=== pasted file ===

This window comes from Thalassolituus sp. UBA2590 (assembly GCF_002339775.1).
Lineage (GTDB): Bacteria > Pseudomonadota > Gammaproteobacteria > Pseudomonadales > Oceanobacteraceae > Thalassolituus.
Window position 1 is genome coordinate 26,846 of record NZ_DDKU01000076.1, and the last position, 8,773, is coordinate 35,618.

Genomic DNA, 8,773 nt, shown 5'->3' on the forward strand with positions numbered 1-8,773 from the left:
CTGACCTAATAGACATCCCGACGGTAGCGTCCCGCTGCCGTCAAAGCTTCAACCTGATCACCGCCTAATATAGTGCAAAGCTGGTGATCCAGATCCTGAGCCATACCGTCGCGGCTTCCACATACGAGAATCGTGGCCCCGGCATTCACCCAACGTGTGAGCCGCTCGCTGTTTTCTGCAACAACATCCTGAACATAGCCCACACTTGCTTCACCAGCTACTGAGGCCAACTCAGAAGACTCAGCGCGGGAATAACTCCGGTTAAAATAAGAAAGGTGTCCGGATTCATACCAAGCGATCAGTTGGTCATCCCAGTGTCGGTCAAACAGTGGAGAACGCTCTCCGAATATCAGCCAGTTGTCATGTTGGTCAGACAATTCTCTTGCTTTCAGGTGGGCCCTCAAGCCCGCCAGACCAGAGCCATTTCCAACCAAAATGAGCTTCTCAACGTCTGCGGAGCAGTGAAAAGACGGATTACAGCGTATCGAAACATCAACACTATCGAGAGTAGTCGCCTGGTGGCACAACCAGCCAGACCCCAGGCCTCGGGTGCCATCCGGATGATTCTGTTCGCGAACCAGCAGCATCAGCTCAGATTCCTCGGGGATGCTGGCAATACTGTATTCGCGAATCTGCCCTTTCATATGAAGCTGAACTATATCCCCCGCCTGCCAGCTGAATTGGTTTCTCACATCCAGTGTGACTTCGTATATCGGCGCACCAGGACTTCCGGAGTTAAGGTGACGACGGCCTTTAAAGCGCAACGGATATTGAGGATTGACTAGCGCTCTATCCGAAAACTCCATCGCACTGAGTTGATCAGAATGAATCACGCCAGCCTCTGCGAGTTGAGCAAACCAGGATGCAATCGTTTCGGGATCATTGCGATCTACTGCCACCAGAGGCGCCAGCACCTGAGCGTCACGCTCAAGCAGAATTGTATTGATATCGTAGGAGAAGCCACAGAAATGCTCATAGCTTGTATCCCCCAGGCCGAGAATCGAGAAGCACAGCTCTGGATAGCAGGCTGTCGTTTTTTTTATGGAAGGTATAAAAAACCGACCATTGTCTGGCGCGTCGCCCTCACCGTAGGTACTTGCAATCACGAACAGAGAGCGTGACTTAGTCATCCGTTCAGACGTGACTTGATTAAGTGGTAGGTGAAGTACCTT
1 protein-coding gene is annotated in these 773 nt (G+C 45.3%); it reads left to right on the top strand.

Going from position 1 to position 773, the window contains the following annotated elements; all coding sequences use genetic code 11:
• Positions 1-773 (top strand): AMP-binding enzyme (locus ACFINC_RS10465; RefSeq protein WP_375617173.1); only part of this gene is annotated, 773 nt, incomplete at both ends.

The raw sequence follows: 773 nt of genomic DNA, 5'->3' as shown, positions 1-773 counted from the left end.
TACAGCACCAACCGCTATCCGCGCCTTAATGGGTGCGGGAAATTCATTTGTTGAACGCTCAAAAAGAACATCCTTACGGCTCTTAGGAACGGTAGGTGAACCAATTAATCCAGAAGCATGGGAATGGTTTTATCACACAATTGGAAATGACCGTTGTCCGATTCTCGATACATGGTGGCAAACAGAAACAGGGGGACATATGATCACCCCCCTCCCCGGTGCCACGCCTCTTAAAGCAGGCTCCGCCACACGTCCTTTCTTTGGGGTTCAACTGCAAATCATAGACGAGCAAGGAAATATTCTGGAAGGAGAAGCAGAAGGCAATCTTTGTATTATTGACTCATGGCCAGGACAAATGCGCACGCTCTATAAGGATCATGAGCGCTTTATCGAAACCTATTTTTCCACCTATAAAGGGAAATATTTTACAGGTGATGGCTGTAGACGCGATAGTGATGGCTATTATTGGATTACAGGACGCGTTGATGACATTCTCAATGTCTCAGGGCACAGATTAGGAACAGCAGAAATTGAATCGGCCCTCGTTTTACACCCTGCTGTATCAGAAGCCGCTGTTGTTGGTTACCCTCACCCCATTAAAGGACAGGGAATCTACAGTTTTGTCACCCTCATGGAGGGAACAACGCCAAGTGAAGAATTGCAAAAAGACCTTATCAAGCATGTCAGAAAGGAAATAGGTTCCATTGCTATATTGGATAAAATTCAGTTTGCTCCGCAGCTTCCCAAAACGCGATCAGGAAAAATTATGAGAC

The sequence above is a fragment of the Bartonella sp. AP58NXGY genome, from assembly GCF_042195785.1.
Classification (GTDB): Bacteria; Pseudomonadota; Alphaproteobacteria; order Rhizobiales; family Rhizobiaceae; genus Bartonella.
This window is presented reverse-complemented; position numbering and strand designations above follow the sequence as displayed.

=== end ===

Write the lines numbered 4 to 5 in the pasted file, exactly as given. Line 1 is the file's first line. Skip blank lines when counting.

Genomic DNA, 8,773 nt, shown 5'->3' on the forward strand with positions numbered 1-8,773 from the left:
CTGACCTAATAGACATCCCGACGGTAGCGTCCCGCTGCCGTCAAAGCTTCAACCTGATCACCGCCTAATATAGTGCAAAGCTGGTGATCCAGATCCTGAGCCATACCGTCGCGGCTTCCACATACGAGAATCGTGGCCCCGGCATTCACCCAACGTGTGAGCCGCTCGCTGTTTTCTGCAACAACATCCTGAACATAGCCCACACTTGCTTCACCAGCTACTGAGGCCAACTCAGAAGACTCAGCGCGGGAATAACTCCGGTTAAAATAAGAAAGGTGTCCGGATTCATACCAAGCGATCAGTTGGTCATCCCAGTGTCGGTCAAACAGTGGAGAACGCTCTCCGAATATCAGCCAGTTGTCATGTTGGTCAGACAATTCTCTTGCTTTCAGGTGGGCCCTCAAGCCCGCCAGACCAGAGCCATTTCCAACCAAAATGAGCTTCTCAACGTCTGCGGAGCAGTGAAAAGACGGATTACAGCGTATCGAAACATCAACACTATCGAGAGTAGTCGCCTGGTGGCACAACCAGCCAGACCCCAGGCCTCGGGTGCCATCCGGATGATTCTGTTCGCGAACCAGCAGCATCAGCTCAGATTCCTCGGGGATGCTGGCAATACTGTATTCGCGAATCTGCCCTTTCATATGAAGCTGAACTATATCCCCCGCCTGCCAGCTGAATTGGTTTCTCACATCCAGTGTGACTTCGTATATCGGCGCACCAGGACTTCCGGAGTTAAGGTGACGACGGCCTTTAAAGCGCAACGGATATTGAGGATTGACTAGCGCTCTATCCGAAAACTCCATCGCACTGAGTTGATCAGAATGAATCACGCCAGCCTCTGCGAGTTGAGCAAACCAGGATGCAATCGTTTCGGGATCATTGCGATCTACTGCCACCAGAGGCGCCAGCACCTGAGCGTCACGCTCAAGCAGAATTGTATTGATATCGTAGGAGAAGCCACAGAAATGCTCATAGCTTGTATCCCCCAGGCCGAGAATCGAGAAGCACAGCTCTGGATAGCAGGCTGTCGTTTTTTTTATGGAAGGTATAAAAAACCGACCATTGTCTGGCGCGTCGCCCTCACCGTAGGTACTTGCAATCACGAACAGAGAGCGTGACTTAGTCATCCGTTCAGACGTGACTTGATTAAGTGGTAGGTGAAGTACCTT